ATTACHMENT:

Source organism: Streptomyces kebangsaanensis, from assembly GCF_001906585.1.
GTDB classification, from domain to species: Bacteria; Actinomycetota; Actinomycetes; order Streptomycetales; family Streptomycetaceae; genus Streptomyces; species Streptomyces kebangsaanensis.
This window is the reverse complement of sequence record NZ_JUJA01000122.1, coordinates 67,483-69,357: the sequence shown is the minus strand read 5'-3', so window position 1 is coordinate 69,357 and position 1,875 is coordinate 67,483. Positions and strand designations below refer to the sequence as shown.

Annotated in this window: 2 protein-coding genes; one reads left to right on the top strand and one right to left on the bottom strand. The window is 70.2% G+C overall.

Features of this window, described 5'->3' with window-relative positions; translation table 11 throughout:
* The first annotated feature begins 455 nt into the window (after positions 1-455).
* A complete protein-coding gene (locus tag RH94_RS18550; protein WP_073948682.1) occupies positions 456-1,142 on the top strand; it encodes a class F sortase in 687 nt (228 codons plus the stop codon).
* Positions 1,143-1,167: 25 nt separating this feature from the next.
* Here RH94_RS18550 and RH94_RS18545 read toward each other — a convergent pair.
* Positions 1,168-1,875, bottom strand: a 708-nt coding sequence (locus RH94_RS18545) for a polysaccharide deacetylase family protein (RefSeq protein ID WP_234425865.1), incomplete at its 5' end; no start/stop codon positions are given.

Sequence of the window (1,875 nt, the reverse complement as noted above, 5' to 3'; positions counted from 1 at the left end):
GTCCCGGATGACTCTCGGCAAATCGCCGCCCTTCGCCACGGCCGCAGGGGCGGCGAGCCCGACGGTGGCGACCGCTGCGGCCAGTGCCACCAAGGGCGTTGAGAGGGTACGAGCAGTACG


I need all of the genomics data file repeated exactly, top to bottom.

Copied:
Source organism: Streptomyces kebangsaanensis, from assembly GCF_001906585.1.
GTDB classification, from domain to species: Bacteria; Actinomycetota; Actinomycetes; order Streptomycetales; family Streptomycetaceae; genus Streptomyces; species Streptomyces kebangsaanensis.
This window is the reverse complement of sequence record NZ_JUJA01000122.1, coordinates 67,483-69,357: the sequence shown is the minus strand read 5'-3', so window position 1 is coordinate 69,357 and position 1,875 is coordinate 67,483. Positions and strand designations below refer to the sequence as shown.

Annotated in this window: 2 protein-coding genes; one reads left to right on the top strand and one right to left on the bottom strand. The window is 70.2% G+C overall.

Features of this window, described 5'->3' with window-relative positions; translation table 11 throughout:
* The first annotated feature begins 455 nt into the window (after positions 1-455).
* A complete protein-coding gene (locus tag RH94_RS18550; protein WP_073948682.1) occupies positions 456-1,142 on the top strand; it encodes a class F sortase in 687 nt (228 codons plus the stop codon).
* Positions 1,143-1,167: 25 nt separating this feature from the next.
* Here RH94_RS18550 and RH94_RS18545 read toward each other — a convergent pair.
* Positions 1,168-1,875, bottom strand: a 708-nt coding sequence (locus RH94_RS18545) for a polysaccharide deacetylase family protein (RefSeq protein ID WP_234425865.1), incomplete at its 5' end; no start/stop codon positions are given.

Sequence of the window (1,875 nt, the reverse complement as noted above, 5' to 3'; positions counted from 1 at the left end):
GTCCCGGATGACTCTCGGCAAATCGCCGCCCTTCGCCACGGCCGCAGGGGCGGCGAGCCCGACGGTGGCGACCGCTGCGGCCAGTGCCACCAAGGGCGTTGAGAGGGTACGAGCAGTACG